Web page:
When Disaster Strikes

What do you do when you hear, “We had a fire.”? Too often, businesses focus on insurance as their primary recovery option. However, as an insurance specialist, my advice is: Don’t rely on insurance. Certainly, insurance coverage will be a critical component of the solution. However, an insured should always address their safety and other business issues first. In my experience, the businesses that attack the problem immediately as if they had no insurance achieve the best results both for long-term viability of the business and for procuring insurance recovery.

Teamwork in these situations is crucial. As a first step in the recovery process, assemble senior leadership and relevant personnel to implement your disaster recovery plan. If you are one of the many businesses without such a plan, this provides the impetus to create one. Together, brainstorm ways to minimize the loss of property and business income. Proactively consider every aspect of operations and identify steps to mitigate loss as quickly as possible at the impacted location, on overall production and sales, and for customer/supplier relations. Codify this into a solid response plan and clearly assign roles and responsibilities. Depending on the business/situation, your plan will likely include the following:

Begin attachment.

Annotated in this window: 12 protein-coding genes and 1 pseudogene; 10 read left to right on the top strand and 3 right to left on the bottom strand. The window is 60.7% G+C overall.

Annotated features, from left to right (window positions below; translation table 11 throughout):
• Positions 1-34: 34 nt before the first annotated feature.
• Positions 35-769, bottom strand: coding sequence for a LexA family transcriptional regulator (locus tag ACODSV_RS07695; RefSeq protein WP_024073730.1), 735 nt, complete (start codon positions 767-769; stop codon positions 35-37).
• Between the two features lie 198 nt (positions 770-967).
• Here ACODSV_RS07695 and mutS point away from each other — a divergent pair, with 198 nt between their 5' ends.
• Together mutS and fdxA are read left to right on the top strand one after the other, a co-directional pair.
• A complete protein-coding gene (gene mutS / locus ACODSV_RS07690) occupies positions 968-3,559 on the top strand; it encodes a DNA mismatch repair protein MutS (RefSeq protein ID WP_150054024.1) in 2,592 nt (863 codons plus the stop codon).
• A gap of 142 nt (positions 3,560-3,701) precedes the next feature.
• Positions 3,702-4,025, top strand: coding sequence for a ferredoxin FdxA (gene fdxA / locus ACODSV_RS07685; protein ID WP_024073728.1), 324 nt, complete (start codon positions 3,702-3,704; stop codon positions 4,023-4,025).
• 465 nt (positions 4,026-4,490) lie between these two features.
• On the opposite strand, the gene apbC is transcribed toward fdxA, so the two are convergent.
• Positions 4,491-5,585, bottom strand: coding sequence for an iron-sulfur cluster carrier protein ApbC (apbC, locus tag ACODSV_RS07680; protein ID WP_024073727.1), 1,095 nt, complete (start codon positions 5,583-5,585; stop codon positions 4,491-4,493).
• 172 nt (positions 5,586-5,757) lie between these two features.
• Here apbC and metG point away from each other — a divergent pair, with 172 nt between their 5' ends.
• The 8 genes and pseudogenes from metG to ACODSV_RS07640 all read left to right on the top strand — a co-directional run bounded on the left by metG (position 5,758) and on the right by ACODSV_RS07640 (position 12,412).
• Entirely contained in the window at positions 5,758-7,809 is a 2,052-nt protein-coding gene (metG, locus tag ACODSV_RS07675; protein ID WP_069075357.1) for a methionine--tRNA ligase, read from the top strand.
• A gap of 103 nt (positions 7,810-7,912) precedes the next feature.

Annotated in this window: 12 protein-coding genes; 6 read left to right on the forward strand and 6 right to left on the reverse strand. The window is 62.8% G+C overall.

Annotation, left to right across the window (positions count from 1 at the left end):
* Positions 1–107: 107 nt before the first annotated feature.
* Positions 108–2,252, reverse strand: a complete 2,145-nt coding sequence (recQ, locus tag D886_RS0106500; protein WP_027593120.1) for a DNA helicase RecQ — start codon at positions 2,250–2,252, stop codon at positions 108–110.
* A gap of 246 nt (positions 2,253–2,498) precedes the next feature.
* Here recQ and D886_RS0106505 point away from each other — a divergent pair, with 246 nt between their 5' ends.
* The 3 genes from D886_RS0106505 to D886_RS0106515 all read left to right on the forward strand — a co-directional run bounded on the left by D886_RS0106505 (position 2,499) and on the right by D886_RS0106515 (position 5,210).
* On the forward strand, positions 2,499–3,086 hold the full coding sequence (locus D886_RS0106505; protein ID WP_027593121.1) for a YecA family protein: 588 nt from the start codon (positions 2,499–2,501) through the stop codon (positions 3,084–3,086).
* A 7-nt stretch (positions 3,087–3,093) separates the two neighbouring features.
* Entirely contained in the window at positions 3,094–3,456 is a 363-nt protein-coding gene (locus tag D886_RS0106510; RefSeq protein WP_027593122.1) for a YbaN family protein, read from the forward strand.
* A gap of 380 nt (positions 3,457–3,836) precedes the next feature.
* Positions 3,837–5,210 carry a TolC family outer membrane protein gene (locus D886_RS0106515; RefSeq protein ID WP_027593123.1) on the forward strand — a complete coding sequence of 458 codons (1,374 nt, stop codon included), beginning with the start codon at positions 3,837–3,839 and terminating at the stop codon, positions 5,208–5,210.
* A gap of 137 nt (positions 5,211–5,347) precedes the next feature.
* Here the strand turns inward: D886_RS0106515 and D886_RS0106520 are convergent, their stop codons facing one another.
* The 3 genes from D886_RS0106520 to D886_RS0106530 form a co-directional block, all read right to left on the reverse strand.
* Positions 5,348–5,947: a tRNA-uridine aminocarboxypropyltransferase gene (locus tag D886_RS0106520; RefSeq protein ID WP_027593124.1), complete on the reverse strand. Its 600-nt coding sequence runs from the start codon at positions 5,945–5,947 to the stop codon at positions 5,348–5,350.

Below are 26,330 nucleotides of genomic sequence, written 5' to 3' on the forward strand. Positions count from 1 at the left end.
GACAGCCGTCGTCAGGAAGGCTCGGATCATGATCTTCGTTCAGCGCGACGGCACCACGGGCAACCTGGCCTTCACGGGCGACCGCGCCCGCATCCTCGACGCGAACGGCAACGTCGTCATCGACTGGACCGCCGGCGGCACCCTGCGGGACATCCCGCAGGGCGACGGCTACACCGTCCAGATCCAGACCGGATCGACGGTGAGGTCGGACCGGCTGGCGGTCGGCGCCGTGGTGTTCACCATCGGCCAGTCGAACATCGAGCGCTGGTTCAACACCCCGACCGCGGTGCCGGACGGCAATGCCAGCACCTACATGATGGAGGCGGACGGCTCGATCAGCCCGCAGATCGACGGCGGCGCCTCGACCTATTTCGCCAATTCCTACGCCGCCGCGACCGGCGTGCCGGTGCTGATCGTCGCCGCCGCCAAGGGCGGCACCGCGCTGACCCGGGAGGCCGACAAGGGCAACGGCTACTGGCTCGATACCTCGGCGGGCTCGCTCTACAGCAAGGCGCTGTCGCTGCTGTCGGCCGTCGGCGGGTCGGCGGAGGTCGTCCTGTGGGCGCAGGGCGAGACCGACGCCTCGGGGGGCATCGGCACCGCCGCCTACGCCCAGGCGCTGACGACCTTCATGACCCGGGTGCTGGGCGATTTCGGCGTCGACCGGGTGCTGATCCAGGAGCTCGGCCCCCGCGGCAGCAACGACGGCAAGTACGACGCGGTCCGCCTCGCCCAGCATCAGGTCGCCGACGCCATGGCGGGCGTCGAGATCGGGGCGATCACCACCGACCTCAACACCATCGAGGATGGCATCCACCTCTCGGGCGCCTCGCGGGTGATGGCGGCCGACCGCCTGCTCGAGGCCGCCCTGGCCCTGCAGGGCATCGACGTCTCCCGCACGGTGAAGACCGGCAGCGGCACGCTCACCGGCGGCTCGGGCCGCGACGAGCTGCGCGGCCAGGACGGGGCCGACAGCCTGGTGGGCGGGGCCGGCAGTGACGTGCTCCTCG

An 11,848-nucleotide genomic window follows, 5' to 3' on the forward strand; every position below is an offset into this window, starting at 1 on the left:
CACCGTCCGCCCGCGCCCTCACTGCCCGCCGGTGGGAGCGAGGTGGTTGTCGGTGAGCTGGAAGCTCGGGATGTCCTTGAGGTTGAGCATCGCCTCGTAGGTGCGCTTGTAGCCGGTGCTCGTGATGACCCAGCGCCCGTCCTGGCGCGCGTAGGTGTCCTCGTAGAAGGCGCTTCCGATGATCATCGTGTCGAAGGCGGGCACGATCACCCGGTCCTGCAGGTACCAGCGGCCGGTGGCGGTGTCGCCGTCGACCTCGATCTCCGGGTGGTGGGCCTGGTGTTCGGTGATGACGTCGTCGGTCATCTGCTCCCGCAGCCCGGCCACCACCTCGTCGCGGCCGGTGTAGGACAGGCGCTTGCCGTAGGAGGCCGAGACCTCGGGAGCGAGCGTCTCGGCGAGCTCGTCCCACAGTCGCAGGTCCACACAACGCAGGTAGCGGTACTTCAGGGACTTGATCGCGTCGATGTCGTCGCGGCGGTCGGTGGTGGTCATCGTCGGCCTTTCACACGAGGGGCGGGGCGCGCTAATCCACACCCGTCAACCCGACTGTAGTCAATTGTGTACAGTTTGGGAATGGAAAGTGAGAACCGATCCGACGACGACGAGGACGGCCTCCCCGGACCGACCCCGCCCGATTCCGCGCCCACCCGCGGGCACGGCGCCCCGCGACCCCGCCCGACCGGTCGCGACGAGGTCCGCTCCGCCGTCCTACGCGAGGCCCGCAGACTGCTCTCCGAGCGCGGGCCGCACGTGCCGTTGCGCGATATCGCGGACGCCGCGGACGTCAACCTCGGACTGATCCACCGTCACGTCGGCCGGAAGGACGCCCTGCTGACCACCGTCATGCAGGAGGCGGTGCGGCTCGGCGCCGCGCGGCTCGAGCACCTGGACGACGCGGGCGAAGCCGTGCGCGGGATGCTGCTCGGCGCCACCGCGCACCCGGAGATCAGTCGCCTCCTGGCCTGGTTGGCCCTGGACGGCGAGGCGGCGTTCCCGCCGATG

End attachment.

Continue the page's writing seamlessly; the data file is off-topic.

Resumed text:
to ensure safety of personnel and others; and

 to prevent further property damage.

 Assessment/quantification of options for:

 moving operations and/or production to other locations;

 depleting inventory to maintain sales; and

 obtaining goods or materials from competitors.

 Procedures to communicate with customers, suppliers, and distributers.

 Steps to begin repair process as soon as possible.

This planning should include representatives from all facets of the business: manufacturing, supply-chain, management, sales/marketing, legal, and accounting. Each will have a valuable role to play. At this stage, the accounting role is to crunch numbers to inform decision-making on questions such as:

 How will moving production or operations impact sales?

 How can inventory best be utilized to minimize loss or expense?

 What are the costs and benefits of specific steps?

 Where can we save costs?

 And, last but not least, will our insurance policy pay for these recovery activities?

Working With Your Insurer

Unfortunately, insureds often discover at these crucial junctures that the insurance process may not be as they expected. On the one hand, insurance was purchased for just such circumstances, and the insurer is now a business partner and crucial member of your disaster recovery team. Insurance proceeds are often critical to funding property restoration and providing crucial cash-flow throughout the process. On the other hand, the insurer is a separate business entity, and adjusters represent the carrier, not the insured. As in any business relationship, there will be times when each party’s interests are aligned, and times when they are not. Therefore, the claim process can be cooperative, or it can be contentious, and often it is both. So what steps can insureds take to make their carrier a partner, not an adversary, in this process?